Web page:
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Topic:
This Week's Finds in Mathematical Physics (Week 296)
Replies:
3
Last Post:
May 13, 2010 9:00 PM




Re: This Week's Finds in Mathematical Physics (Week 296)
Posted:
May 10, 2010 3:21 AM


In article <83mci7F4suU3@mid.individual.net>, Dirk Bruere at NeoPax <dirk.bruere@gmail.com> wrote:
>Maybe you could do a bit on memristors?
Here's what I said about them in "week294":
Here's the last 1port I want to mention:
5. The "memristor". This is a 1port where the momentum p is a function of the displacement q:
p = f(q)
The function f is usually called the "memristance". It was invented and given this name by Leon Chua in 1971. The idea was that it completes a collection of four closely related 1ports. In "week290" I listed the other three, namely the resistor:
p' = f(q')
the capacitor:
q = f(p')
and the inductor:
p = f(q') The memristor came later because it's inherently nonlinear. Why? A *linear* memristor is just a linear resistor, since we can differentiate the linear relationship p = Mq and get p' = Mq'. But if p = f(q) for a nonlinear function f we get something new:
p' = f'(q) q'
So, we see that in general, a memristor acts like a resistor whose resistance is some function of q. But q is the time integral of the current q'. So a nonlinear memristor is like a resistor whose resistance depends on the time integral of the current that has flowed through it! Its resistance depends on its history. So, it has a "memory"  hence the name "memristance".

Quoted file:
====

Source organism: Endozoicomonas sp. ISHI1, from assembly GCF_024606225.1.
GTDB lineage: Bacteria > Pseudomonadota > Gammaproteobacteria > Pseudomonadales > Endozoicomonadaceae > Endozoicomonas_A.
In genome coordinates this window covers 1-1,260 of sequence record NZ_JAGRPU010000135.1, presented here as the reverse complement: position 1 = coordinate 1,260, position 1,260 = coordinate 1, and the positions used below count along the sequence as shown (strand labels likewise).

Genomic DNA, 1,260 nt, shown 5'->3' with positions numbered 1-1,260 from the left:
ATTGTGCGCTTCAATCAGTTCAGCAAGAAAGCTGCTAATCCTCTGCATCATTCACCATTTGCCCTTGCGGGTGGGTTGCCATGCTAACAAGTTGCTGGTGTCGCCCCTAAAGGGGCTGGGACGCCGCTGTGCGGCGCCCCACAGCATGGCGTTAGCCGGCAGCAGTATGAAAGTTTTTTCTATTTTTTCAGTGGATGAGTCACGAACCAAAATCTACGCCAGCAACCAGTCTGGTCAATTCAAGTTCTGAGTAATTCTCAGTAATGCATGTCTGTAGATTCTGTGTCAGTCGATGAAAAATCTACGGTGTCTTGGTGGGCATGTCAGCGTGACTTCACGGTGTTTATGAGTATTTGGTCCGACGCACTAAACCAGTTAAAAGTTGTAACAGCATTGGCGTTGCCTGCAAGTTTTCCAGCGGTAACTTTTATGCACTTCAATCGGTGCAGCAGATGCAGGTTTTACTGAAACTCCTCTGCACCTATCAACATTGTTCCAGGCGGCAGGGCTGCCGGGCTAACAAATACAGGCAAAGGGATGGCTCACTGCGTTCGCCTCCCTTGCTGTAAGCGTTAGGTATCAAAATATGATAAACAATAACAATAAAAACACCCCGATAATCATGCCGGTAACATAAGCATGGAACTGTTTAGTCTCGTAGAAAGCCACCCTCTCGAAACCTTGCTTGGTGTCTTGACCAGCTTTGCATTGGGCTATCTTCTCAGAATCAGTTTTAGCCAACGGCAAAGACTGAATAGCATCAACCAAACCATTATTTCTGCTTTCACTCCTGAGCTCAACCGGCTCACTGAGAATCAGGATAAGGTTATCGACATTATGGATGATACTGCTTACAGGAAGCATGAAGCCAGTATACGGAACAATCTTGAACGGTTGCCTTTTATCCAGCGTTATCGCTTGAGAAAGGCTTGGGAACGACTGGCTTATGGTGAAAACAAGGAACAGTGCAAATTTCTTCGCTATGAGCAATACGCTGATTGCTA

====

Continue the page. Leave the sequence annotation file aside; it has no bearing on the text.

Memristors have recently been built in a number of ways, which are nicely listed here:
7) Wikipedia, Memristor, http://en.wikipedia.org/wiki/Memristor
Electrical engineering journals are notoriously resistant to the of open access, and I don't think there's a successful equivalent of the "arXiv" in this field. Shame on them! So, you have to nose around to find a freely accessible copy of Chua's original paper on memristors:
8) Leon Chua, Memristor, the missing circuit element, IEEE Transactions on Circuit Theory 18 (1971), 507519. Also available at http://www.lane.ufpa.br/rodrigo/chua/Memristor_chua_article.pdf To see what the mechnical or chemical analogue of a memristor is like, try this:
9) G. F. Oster and D. M. Auslander, The memristor: a new bond graph element, Trans. ASME, J. Dynamic Systems, Measurement and Control 94 (1972), 249252. Also available as http://nature.berkeley.edu/~goster/pdfs/Memristor.pdf
Memristors supposedly have a bunch of interesting applications, but I don't understand them yet. I also don't understand "memcapacitors" and "meminductors". The above PDF file also contains a New Scientist article on the wonders of these.